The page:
| || |The Berean Expositor Volume 37 - Page 15 of 208 Index | Zoom | |
"As in the day when she came up out of the land of Egypt" (Hos. 2: 15) links Israel's
first deliverance with his future restoration.
Egypt in Scripture stands for the world in its apparent independence of God. Unlike
other lands that depend upon the rain of heaven, Egypt has no rain, but is dependent upon
the river Nile (Zech. 14: 18). The Nile like every other river is fed by the rain of heaven,
but it is not manifestly so in the case of Egypt and so becomes a type. Egypt, at the time
of the oppression was ruled by "another king who knew not Joseph", and who made
Israel's lives bitter with hard bondage, and eight times in Egypt called in the law "the
house of bondage". Not only was Egypt a type of the world in its oppressing and
persecuting attitude, but it is also set forth as a type of false security that it offers to the
vacillating faith of tried believers. Abraham, the father of the faithful felt its attraction
(Gen. 12: 10), and Isaiah reprimands the tendency of Israel "to trust in the shadow of
Egypt" (Isa. 30: 3; 36: 9), calling Pharaoh in whom they trusted "a broken reed".
John in the apocalypse calls the city in which the dead bodies of the two witnesses lie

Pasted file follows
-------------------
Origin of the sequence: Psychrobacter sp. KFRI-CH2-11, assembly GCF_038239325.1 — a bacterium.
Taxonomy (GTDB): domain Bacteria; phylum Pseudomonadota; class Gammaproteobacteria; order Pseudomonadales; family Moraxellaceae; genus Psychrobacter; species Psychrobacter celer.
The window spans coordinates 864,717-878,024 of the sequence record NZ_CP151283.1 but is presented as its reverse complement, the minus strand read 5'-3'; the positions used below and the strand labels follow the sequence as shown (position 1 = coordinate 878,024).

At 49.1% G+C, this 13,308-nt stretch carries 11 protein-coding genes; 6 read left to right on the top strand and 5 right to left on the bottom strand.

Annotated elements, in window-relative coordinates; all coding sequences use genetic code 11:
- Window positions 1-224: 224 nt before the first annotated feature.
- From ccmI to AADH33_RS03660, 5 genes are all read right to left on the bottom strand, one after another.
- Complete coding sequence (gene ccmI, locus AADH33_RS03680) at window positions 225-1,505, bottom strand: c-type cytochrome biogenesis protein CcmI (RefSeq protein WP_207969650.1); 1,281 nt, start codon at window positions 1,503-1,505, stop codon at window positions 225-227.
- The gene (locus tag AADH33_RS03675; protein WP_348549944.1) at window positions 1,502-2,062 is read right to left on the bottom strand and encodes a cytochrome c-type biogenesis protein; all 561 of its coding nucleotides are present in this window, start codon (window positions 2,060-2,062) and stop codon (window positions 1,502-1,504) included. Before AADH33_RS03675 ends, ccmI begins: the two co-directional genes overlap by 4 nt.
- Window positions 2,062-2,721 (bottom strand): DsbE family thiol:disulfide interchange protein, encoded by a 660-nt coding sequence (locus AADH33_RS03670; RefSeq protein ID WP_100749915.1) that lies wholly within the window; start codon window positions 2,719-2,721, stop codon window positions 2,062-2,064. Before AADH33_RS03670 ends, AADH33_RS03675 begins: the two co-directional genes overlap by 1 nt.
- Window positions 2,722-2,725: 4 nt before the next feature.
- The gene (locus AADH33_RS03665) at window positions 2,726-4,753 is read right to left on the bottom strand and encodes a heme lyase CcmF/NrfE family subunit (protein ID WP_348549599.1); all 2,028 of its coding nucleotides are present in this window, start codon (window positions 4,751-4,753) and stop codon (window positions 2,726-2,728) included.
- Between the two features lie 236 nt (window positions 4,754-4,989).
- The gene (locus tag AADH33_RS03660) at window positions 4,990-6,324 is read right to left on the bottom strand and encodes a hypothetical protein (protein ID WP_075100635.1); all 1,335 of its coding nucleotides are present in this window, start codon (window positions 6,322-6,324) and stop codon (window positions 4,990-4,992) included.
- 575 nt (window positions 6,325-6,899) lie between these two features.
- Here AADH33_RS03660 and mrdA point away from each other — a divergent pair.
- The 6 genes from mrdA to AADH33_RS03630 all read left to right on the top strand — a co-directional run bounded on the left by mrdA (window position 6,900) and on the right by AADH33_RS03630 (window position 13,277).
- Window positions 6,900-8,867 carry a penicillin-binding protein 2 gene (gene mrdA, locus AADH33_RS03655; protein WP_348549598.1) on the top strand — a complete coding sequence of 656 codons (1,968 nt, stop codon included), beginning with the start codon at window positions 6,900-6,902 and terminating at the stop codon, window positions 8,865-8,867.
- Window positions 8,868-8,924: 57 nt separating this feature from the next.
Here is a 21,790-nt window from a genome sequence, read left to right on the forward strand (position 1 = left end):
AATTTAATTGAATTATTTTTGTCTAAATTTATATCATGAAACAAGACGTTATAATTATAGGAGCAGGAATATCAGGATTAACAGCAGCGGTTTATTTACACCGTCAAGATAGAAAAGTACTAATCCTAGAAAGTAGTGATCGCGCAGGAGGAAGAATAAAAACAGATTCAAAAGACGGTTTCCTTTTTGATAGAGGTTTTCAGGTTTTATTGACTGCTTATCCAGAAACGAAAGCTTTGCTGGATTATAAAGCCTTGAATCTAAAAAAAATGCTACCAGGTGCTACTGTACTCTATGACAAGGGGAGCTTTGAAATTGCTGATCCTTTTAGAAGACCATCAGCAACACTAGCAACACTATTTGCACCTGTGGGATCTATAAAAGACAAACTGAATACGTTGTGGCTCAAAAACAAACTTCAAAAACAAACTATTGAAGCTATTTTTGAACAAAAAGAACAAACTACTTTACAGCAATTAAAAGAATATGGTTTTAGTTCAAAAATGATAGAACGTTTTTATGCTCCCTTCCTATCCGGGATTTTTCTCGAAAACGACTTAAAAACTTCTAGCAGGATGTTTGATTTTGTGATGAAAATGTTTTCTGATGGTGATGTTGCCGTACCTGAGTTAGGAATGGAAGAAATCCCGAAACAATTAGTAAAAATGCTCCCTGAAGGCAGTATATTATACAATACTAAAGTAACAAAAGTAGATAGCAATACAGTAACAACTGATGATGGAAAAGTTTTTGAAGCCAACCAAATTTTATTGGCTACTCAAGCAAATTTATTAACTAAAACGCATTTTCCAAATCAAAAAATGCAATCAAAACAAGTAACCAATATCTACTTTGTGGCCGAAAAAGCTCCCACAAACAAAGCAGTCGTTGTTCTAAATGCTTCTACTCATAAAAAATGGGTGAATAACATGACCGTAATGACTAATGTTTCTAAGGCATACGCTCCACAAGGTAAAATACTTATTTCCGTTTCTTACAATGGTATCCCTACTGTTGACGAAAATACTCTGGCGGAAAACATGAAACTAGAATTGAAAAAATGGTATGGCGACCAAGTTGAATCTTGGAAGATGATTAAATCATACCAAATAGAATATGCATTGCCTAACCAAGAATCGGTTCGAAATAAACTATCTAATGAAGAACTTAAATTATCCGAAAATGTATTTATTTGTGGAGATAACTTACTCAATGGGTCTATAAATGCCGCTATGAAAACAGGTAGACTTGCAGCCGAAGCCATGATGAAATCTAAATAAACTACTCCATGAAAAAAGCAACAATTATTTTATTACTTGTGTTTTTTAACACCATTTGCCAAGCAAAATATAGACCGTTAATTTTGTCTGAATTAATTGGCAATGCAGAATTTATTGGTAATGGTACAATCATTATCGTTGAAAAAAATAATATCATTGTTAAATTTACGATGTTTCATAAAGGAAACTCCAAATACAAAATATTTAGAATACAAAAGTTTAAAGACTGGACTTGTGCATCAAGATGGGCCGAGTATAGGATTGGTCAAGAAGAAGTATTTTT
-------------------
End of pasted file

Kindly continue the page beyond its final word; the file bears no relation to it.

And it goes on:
"The great city which spiritually is called Sodom and Egypt where our Lord was
crucified" (Rev. 11: 8).
Returning to the second chapter of Matthew we observe that the passage from Hosea
is not quoted when Joseph responded to the call "Arise and take the young child and his
mother, and go into the land of Israel" (Matt. 2: 21), the prophet's words are recorded
upon the leaving of the land of Israel and the entry into Egypt. Why is this?
This sojourning of Israel in the land of bondage was prophesied before Israel as a
nation existed. It is implied in the terms of the promise made by God to Abraham as
recorded in Gen. 15::
"And He said unto Abram, Know of a surety that thy seed shall be a stranger in a land
that is not theirs, and shall serve them; and they shall afflict them four hundred years;
and also that nation, whom they serve, will I judge: and afterward shall they come out
with great substance . . . . . in the fourth generation they shall come hither again: FOR
THE INIQUITY OF THE AMORITES IS NOT YET FULL" (13-16).
Israel's sojourn in the land of bondage was not simply for their own sakes, or for their
own deeds, it was because a period had been set for the filling up of Canaanite iniquity,
who in their turn shadow forth the fallen principalities and powers, satanic usurpers, who
have yet to be cast out and dispossessed under the true Joshua, the great Captain of the
Every "son" finds himself in "Egypt" and his full redemption cannot be entered until
the iniquity of the great spiritual Amorite is fulfilled. Into the sorrows and the straitness
that such an age purpose must entail, the "Son of God" entered, so that He may be "with"
every son that He came to redeem and share with every trial of life's waiting season.
Another answer is given to the problem set by this quotation from Hosea, by the use of
the Greek word hina, "in order that it might be fulfilled" (Matt. 2: 15). The infant Christ
went down into Egypt "in order that" He might be called out of it! Badly stated thus, the